toupper, tolower, toupper_l, tolower_l - convert uppercase or lowercase


   #include <ctype.h>

   int toupper(int c);
   int tolower(int c);

   int toupper_l(int c, locale_t locale);
   int tolower_l(int c, locale_t locale);

   Feature Test Macro Requirements for glibc (see feature_test_macros(7)):

   toupper_l(), tolower_l():
       Since glibc 2.10:
              _XOPEN_SOURCE >= 700
       Before glibc 2.10:


   These functions convert lowercase letters to uppercase, and vice versa.

   If c is a lowercase letter, toupper() returns its uppercase equivalent,
   if  an  uppercase  representation  exists  in   the   current   locale.
   Otherwise,  it  returns  c.  The toupper_l() function performs the same
   task, but uses the locale referred to by the locale handle locale.

   If  c  is  an  uppercase  letter,  tolower()  returns   its   lowercase
   equivalent, if a lowercase representation exists in the current locale.
   Otherwise, it returns c.  The tolower_l() function  performs  the  same
   task, but uses the locale referred to by the locale handle locale.

   If  c  is neither an unsigned char value nor EOF, the behavior of these
   functions is undefined.

   The behavior of toupper_l() and tolower_l() is undefined if  locale  is
   the special locale object LC_GLOBAL_LOCALE (see duplocale(3)) or is not
   a valid locale object handle.


   The value returned is that  of  the  converted  letter,  or  c  if  the
   conversion was not possible.


   For   an   explanation   of   the  terms  used  in  this  section,  see

   │InterfaceAttributeValue   │
   │toupper(), tolower(),    │ Thread safety │ MT-Safe │
   │toupper_l(), tolower_l() │               │         │


   toupper(), tolower(): C89, C99, 4.3BSD, POSIX.1-2001, POSIX.1-2008.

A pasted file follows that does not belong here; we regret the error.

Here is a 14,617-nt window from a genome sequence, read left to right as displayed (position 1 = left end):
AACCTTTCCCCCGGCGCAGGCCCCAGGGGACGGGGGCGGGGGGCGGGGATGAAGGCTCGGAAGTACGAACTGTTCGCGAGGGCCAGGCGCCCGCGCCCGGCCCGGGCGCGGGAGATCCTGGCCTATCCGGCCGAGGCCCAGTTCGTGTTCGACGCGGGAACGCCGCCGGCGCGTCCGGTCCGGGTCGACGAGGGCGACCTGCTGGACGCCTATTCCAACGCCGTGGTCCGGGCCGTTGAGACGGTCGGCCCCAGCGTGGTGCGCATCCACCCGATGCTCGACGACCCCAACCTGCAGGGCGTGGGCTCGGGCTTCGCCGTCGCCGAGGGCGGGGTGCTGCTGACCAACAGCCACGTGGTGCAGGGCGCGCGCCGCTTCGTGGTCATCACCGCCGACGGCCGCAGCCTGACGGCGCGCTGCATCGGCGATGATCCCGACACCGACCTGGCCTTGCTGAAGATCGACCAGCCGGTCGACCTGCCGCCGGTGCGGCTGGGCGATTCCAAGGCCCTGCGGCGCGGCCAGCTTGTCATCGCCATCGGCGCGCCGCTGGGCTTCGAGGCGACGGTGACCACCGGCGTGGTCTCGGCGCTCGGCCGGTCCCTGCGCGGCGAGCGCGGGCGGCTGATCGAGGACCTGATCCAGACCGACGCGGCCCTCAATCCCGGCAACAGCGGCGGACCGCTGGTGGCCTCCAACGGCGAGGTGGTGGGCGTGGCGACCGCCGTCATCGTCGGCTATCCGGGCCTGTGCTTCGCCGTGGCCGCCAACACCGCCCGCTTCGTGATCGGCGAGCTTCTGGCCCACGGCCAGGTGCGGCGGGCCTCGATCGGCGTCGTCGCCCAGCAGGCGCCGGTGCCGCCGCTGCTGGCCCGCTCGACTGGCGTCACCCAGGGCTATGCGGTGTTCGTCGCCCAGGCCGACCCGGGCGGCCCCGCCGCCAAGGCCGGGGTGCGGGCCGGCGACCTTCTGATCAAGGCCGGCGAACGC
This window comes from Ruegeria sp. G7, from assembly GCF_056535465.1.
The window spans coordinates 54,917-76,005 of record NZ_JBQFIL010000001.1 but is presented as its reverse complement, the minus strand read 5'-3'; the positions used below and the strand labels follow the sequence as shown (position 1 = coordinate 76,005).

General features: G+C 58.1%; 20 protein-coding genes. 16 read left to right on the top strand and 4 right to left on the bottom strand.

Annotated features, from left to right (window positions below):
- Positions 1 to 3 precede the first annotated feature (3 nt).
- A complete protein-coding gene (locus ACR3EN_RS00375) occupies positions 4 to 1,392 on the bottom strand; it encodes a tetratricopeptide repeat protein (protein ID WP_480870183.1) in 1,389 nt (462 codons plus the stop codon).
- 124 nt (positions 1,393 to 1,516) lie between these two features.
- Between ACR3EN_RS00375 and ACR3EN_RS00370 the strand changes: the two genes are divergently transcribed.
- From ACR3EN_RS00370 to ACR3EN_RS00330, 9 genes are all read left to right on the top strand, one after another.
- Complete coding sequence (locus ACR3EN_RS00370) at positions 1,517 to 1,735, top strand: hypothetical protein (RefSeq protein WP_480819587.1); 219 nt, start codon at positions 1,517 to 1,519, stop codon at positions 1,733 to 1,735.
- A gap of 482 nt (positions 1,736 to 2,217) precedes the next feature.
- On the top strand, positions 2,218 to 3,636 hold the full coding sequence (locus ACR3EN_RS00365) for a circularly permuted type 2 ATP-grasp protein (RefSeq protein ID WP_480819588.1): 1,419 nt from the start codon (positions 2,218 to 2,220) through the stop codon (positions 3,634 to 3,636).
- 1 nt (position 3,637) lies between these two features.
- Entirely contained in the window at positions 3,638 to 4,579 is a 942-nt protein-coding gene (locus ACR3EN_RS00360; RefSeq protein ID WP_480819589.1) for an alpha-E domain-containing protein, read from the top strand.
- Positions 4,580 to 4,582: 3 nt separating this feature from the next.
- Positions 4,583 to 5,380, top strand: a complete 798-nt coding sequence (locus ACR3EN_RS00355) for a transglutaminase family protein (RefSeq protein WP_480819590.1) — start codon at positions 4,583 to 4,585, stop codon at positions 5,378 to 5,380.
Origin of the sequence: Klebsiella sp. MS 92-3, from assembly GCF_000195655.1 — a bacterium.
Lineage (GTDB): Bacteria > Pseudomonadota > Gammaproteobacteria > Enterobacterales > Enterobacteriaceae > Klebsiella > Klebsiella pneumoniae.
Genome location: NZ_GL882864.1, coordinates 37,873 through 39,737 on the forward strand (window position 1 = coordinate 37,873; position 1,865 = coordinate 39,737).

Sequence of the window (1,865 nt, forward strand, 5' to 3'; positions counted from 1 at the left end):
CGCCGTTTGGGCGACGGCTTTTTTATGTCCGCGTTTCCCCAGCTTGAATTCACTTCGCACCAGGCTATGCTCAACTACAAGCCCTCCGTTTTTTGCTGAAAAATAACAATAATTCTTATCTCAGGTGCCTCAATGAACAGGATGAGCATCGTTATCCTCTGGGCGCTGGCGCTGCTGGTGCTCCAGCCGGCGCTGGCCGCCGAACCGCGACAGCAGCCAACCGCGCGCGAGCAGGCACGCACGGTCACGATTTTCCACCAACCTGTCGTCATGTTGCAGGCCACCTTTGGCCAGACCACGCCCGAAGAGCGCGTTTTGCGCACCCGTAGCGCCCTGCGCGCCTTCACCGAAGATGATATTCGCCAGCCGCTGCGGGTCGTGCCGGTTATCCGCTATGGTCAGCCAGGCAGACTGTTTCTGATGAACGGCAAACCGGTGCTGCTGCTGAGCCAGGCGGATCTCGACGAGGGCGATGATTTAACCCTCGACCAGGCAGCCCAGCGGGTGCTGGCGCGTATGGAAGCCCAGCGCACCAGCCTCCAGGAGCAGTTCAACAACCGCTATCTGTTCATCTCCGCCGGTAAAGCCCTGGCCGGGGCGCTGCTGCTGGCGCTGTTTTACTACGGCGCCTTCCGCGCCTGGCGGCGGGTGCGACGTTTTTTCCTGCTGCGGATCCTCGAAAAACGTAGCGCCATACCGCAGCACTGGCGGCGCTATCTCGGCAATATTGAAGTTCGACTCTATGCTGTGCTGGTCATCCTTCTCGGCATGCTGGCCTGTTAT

toupper_l(), tolower_l(): POSIX.1-2008.


   The standards require that the argument c for these functions is either
   EOF or a value that is representable in the type unsigned char.  If the
   argument c is of type char, it must be cast to unsigned char, as in the
   following example:

       char c;
       res = toupper((unsigned char) c);

   This  is  necessary  because char may be the equivalent signed char, in
   which case a byte where the top bit is set would be sign extended  when
   converting  to  int,  yielding  a  value  that  is outside the range of
   unsigned char.

   The details of what constitutes an uppercase or lowercase letter depend
   on the locale.  For example, the default "C" locale does not know about
   umlauts, so no conversion is done for them.

   In some non-English  locales,  there  are  lowercase  letters  with  no
   corresponding uppercase equivalent; the German sharp s is one example.


   isalpha(3),   newlocale(3),   setlocale(3),  towlower(3),  towupper(3),
   uselocale(3), locale(7)


   This page is part of release 4.09 of the Linux  man-pages  project.   A
   description  of  the project, information about reporting bugs, and the
   latest    version    of    this    page,    can     be     found     at

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